4 Bookish Buzzwords That Will Make Me Read The Book

Happy Assumption everyone! In honor of this holy holiday I’m sharing my bookish buzzwords, words that if I see them in a short description, I immediately ASSUME that this is a book for me. (Yep, I thought long and hard about the topic of my Assumption post. Oh and I’m hilarious. Obviously.)

I never thought about this until I was walking around YALC and made snap decisions on which proofs I wanted on certain words. And then I realized… I’ve been doing this for ages. The following four buzzwords are especially attractive to me and I’ve added five books that made it on my TBR solely on that basis. Not all of them were amazing reads, but to be honest, the majority definitely was!

Any type of mental illness

Ever since I read Am I Normal Yet?, I’ve been devouring books about mental illnesses. Whether it’s OCD, anorexia, bulimia, schizophrenia, selective mutism, depression, bipolar disorder, agoraphobia… I want to read it all. Only by reading books on these topics, I’m able to better understand how people with these illnesses see the world and what it does to them. And I so what to understand it.

A Tragic Kind of Wonderful by Eric Lindstrom Countless by Karen Gregory Optimists Die First by Susin Nielsen A Quiet Kind of Thunder by Sara Barnard All the Bright Places by Jennifer Niven

Any type of physical illness

Yes, besides mental illnesses, I’ve recently also been picking up books about physical illnesses. How does it effect their life? How do people treat them? It’s not some weird fascination, I want to learn and make sure I don’t make any errors if I ever meet someone with that illness.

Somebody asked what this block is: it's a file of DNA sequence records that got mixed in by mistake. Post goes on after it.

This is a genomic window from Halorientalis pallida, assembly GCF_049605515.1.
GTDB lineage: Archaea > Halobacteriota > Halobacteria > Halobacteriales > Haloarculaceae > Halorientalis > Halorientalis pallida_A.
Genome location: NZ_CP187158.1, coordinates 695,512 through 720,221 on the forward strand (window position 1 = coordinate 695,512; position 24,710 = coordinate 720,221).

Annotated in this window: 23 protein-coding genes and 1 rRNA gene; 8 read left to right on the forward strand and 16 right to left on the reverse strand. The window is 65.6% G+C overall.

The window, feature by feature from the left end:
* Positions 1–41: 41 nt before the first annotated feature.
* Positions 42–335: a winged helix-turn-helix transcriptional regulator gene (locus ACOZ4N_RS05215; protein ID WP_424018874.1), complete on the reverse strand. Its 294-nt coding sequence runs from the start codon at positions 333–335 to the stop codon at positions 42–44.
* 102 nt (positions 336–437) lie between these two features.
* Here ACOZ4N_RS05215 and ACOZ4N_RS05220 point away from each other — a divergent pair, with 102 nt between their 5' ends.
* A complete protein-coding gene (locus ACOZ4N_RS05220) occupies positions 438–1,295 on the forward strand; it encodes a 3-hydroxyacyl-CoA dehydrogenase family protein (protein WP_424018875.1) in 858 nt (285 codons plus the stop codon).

I Have No Secrets by Penny Joelson The Memory Book by Lara Avery Water in May by Ismée Amiel Williams De kids of appetite Wonder by R.J. Palacio


If I get even a hint of a feminist feeling when I’m reading the short description, I will immediately add it to my TBR. End of discussion.

Who Runs the World by Virginia Bergin And I Darken by Kiersten White Moxie by Jennifer Mathieu No Virgin by Anne Cassidy Only Ever Yours by Louise O'Neill


Okay so generally speaking the word psychopath is not mentioned in short descriptions. Often, psychopaths in books manipulate even the reader in believing they are “normal”. But still, there is a certain psychopathic feeling in the description and there is no way I’m passing up on books like that.

Birdy by Jess Vallance Black Cairn Point by Claire McFall 13 Minutes by Sarah Pinborough Sweetpea by C.J. Skuse The Psychopath Test by Jon Ronson

Talk to me

What are your bookish buzzwords? Have they ever let you down? Let me know in the comments!

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